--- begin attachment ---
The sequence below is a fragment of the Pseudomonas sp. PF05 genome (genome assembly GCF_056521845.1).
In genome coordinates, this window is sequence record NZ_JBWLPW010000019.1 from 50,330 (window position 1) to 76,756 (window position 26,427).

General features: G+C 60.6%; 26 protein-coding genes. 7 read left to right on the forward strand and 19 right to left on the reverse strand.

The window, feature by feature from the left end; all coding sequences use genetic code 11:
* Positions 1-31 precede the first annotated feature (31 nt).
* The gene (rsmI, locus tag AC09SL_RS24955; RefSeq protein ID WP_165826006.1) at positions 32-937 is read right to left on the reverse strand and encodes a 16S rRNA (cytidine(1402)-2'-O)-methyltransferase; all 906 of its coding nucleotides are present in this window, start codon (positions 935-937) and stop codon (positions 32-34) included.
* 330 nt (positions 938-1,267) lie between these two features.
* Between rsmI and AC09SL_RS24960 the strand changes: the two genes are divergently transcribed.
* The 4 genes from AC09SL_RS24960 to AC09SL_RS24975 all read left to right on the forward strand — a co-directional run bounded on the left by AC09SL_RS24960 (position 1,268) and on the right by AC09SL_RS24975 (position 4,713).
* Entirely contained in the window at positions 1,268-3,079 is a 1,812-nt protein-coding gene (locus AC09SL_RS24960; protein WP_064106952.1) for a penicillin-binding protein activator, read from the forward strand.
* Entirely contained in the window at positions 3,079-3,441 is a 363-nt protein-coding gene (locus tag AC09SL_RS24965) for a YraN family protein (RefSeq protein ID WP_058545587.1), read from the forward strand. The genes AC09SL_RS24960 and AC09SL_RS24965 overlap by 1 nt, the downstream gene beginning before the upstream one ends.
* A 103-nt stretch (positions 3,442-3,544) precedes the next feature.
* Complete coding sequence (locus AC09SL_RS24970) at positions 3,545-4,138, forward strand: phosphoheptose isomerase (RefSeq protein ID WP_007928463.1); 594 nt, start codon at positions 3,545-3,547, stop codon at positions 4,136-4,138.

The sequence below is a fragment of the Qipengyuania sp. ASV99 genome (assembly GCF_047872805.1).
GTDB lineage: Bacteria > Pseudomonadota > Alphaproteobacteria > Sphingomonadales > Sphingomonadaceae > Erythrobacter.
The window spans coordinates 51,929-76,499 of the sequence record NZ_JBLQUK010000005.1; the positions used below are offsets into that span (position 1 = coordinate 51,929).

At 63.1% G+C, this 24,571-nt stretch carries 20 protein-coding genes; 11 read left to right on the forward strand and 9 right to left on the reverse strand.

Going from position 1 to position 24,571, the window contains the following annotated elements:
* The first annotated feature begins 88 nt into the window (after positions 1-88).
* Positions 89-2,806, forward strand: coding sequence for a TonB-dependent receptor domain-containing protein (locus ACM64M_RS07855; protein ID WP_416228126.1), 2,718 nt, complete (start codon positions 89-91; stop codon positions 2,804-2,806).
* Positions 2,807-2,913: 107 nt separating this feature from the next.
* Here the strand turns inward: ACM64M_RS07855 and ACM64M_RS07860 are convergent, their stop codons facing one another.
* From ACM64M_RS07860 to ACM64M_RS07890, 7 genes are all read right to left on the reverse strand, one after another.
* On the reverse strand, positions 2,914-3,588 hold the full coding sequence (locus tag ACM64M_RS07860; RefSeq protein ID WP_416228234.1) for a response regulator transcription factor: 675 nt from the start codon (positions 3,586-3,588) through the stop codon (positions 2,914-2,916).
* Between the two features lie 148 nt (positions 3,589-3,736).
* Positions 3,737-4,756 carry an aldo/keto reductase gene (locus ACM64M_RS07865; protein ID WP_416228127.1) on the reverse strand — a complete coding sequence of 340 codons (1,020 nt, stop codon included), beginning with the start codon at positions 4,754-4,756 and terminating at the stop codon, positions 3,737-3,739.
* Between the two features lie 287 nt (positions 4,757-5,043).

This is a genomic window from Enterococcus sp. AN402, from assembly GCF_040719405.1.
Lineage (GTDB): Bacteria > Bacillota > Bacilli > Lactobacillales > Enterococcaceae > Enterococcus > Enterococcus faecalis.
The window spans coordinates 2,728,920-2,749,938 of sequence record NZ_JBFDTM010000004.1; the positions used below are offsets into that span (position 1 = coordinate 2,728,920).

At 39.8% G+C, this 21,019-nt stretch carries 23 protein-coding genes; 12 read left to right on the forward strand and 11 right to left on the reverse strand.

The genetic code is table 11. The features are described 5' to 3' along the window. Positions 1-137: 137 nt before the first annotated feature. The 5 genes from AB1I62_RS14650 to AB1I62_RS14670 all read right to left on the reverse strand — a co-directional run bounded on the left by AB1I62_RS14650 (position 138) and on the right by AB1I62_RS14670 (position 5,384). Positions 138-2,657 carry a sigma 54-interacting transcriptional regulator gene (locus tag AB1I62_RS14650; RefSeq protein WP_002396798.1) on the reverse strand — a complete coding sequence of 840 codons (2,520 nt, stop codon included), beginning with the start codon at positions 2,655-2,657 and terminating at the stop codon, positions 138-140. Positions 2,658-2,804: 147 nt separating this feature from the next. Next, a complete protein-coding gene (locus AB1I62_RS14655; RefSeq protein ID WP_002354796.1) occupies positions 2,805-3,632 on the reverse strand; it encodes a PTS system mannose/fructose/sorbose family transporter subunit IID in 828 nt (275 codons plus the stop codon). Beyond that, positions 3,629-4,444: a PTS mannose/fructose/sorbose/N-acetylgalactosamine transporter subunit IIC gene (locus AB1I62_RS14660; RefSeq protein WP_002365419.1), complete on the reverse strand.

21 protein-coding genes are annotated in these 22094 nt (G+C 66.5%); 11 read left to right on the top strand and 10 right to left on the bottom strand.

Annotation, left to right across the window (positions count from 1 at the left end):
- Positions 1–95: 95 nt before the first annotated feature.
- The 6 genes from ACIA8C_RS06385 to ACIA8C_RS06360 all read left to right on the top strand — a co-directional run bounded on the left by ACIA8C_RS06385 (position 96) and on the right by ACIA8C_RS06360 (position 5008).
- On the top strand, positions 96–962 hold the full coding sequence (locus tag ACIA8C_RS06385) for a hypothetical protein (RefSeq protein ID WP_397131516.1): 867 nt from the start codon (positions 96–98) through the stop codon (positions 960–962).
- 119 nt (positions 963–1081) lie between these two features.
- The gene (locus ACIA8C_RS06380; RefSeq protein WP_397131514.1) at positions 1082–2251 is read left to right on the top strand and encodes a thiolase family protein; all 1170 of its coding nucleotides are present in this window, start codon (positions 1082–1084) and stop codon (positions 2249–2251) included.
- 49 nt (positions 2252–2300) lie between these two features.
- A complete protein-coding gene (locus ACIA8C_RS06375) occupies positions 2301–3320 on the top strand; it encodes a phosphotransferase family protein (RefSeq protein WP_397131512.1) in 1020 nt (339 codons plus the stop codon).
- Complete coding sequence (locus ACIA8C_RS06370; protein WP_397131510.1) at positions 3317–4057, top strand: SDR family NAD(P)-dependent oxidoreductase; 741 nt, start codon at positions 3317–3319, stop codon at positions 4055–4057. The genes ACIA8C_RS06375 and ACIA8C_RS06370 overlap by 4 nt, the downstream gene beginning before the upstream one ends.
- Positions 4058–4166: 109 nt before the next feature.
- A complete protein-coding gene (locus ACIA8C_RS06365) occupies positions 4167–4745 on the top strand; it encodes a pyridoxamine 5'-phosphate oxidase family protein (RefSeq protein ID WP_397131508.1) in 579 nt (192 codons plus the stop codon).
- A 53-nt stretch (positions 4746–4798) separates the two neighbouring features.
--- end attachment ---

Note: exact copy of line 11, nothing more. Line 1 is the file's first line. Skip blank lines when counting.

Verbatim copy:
* Entirely contained in the window at positions 3,079-3,441 is a 363-nt protein-coding gene (locus tag AC09SL_RS24965) for a YraN family protein (RefSeq protein ID WP_058545587.1), read from the forward strand. The genes AC09SL_RS24960 and AC09SL_RS24965 overlap by 1 nt, the downstream gene beginning before the upstream one ends.